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Sunday, October 15, 2000 -- Blacksburg, VA
Brush Mountain Breakdown 16M & 6M Trail Runs
Story and photos by Dana Harshberger

[Details] [Coverage] [16 Mile Results] [6 Mile Results]
[Pic Set 1] [Pic Set 2] [Pic Set 3] [Pic Set 4]

Race Start
Hitting the trail at the Brush Mountain Breakdown
There's nothing like a beautiful autumn day to make you want to get out of town and RUN! This past Sunday, a field of around 100 trail runners came out for the 2nd Annual Brush Mountain Breakdown. Held near the fabulous Pandapas Pond Picnic area in Blacksburg, VA, this course offered lots of topographical challenges!

Starting sharply at 9am, the first pack of runners took off on the 16-mile course. The temperature was definitely brisk, and all were suitably attired. Of course, as the day wore on, and the hills got hillier, and the sun shone brighter, clothing was peeled off and tied around waists.

Off the gun, setting his own pace was Jason Dowdy, who not only took first place in the Men's 16 miler, but also shaved an impressive 7 minutes off of last years course record! Although a runner for the last 11 years, this was Jason's first trail race. Finishing at 1:43:08, he credits mountain biking with helping his overall fitness level, even though his actual mileage is down. When asked about what was the hardest part of his race, Jason replied "coming down the Beast!" Holding back on this monster is definitely hard work. Finishing with a respectable 1:50:07, was another mountain bike cross trainer, Steve Hetherington, followed by Eric Dunay at 1:57:09.

Running
A delightful day to get outside for a run through the woods
For the Females in the 16 miler, finishing first was Jill Miller, at 2:35:58. Not far behind was Meg Grantham, 2:28:53, who was closely chased by Emily Harlow, 2:39:08

At 9:15 the second wave of runners began their jaunt on the 6-mile course. This was an abbreviated, but none-the less challenging version of the longer course. This trail had the runners doing a loop, mostly on 'The Interstate', a nice wide grassy, and gradual climb, or decent, depending on your direction! It also had the occasional leveling off; to give legs a chance to rest.

In the Men's 6 mile, crossing the line first was Ryan Richardson, at 39:52, setting a new course record. Not far behind, was Allen Dodson, 41:34, and Tony Azula, 43:15. And the women were hot on the tails of the men, with Cecile Newcomb, 46:03 (again, a course record!) and Katie Ballagh 46:41 duking it out for 1st and 2nd respectively. Pulling in for 3rd was Amy Feuerbach with 47:08.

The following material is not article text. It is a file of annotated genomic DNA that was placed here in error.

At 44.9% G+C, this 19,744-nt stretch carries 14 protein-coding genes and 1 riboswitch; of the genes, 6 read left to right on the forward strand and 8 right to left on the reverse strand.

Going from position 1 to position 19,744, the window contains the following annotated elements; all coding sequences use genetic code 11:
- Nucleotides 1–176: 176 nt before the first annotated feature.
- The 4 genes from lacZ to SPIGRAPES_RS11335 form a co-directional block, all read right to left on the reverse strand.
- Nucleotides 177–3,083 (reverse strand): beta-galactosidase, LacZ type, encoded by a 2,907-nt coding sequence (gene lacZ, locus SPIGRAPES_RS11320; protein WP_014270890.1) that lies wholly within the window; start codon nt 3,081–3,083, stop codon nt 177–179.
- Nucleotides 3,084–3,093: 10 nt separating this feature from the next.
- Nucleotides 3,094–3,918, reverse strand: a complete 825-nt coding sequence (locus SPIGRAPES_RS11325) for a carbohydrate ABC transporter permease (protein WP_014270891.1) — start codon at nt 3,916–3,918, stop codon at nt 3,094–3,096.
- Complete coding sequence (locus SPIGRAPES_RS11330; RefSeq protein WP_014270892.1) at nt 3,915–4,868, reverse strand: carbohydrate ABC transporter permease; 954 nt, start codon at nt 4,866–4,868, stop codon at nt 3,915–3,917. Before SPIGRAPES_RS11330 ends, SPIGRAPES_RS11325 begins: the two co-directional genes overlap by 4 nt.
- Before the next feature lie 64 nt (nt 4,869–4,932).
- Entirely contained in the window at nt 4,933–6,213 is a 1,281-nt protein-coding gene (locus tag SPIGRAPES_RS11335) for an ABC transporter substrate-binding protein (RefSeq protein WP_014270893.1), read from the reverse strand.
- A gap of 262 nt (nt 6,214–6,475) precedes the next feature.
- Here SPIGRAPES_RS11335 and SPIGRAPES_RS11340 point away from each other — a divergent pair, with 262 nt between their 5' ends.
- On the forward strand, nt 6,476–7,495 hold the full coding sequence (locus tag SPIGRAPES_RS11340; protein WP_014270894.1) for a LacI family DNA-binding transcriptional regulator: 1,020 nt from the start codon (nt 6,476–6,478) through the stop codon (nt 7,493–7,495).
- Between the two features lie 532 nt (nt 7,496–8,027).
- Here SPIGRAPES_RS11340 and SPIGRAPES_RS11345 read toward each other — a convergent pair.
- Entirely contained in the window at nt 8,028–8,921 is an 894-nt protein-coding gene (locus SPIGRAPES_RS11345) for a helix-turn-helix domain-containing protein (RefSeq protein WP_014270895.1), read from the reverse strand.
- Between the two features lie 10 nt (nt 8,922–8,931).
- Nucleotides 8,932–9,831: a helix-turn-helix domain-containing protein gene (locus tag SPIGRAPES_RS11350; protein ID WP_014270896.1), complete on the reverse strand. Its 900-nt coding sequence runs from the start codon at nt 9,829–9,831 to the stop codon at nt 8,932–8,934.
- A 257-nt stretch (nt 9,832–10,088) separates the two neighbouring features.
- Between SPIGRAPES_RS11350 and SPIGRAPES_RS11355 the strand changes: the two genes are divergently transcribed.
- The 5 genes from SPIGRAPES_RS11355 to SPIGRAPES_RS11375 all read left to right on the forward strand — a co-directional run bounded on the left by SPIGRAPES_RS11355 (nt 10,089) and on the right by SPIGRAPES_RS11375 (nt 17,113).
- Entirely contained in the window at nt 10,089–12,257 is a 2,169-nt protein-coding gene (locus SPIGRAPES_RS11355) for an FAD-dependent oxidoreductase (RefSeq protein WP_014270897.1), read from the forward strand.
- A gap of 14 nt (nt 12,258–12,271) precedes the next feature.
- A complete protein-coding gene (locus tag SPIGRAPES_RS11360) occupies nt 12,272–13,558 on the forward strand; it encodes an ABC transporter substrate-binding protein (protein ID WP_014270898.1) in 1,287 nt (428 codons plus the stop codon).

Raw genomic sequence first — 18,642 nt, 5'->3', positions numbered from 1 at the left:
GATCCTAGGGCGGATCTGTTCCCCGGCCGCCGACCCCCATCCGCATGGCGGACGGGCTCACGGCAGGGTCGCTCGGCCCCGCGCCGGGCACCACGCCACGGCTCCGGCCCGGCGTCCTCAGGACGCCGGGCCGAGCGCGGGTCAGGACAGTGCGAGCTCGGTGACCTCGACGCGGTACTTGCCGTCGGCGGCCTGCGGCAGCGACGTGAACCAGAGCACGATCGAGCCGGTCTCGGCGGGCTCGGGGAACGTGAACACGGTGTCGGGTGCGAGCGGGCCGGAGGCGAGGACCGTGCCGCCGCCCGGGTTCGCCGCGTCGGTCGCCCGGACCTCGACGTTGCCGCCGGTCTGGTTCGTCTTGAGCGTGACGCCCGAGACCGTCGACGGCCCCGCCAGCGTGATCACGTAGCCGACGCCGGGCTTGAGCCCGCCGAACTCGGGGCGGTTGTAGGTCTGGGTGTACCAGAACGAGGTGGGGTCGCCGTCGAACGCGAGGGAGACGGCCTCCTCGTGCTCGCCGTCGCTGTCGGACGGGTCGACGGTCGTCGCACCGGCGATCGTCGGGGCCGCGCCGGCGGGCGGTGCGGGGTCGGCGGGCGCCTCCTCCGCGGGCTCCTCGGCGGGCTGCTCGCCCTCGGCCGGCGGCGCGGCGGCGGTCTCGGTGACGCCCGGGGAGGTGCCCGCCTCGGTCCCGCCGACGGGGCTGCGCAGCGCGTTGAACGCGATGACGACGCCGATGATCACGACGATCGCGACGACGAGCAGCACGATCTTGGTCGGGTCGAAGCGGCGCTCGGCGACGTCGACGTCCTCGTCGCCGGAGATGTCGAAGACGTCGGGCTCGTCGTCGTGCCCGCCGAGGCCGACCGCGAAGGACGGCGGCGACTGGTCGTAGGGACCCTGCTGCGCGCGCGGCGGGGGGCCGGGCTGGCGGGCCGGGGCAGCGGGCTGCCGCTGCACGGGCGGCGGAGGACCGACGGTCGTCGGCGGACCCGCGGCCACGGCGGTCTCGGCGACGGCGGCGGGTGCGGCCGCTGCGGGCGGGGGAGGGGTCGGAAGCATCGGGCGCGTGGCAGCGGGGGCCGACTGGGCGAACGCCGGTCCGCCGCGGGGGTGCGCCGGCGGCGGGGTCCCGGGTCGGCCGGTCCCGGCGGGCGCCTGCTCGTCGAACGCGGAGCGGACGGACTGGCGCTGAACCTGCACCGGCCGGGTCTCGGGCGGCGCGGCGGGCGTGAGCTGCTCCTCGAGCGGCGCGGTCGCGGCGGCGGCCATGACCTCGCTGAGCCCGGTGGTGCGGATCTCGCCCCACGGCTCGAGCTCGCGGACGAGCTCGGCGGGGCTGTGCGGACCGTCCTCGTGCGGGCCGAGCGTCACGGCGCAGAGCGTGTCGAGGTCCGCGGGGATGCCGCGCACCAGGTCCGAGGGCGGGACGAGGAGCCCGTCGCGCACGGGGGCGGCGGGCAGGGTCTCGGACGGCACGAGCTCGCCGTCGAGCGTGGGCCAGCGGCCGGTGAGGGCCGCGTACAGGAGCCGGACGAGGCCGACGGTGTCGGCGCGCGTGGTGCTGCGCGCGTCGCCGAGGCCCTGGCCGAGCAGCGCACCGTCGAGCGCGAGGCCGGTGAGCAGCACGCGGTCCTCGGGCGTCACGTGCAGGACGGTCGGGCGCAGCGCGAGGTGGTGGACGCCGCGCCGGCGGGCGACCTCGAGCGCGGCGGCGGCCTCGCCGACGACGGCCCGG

This race brought out a lot of first time trail runners. Dan Warner, Corey Broeckling and Dave Soucek who usually get their 20-30 miles per week in on the road, were a few who definitely said they'd be up for this again, and commented on how well organized the race was.

Finish
Heading toward the Boley's Field finish
And there were the experienced trail runners too. Mel Culver, who runs on trails exclusively, made mention of her technique of full throttle downhill. This is easier on the legs than trying to hold back. Seconding this opinion was Lora Zimmerman, who feels that there is much less strain on the downhills if you just roll with it and let it flow. (Jason, are you taking notes?) Both of these ladies also mountain bike, which seems to be a common thread among trail runners.

All in all it was a fabulous morning, and no detail overlooked, from abundant course markings, great marshalling, and water stops with Gatorade and PowerGels. There was the infamous sock that the lucky last runner got to carry, as a safety measure to insure that no one would be left out on the trail. As well as a crew of mountain bikers that were on hand to do a final sweep of the course.

A big thank you goes out to Wayne Howell and Chris Betz, the co-chairs of the event for all of their hard work in getting this event and all of the volunteers organized. Thanks also to East Coasters Cycling and Fitness, in Blacksburg, and the artist known as "Hey Man", for their financial and in-kind support as well. And thanks to the US Forest Service for their assistance, as well.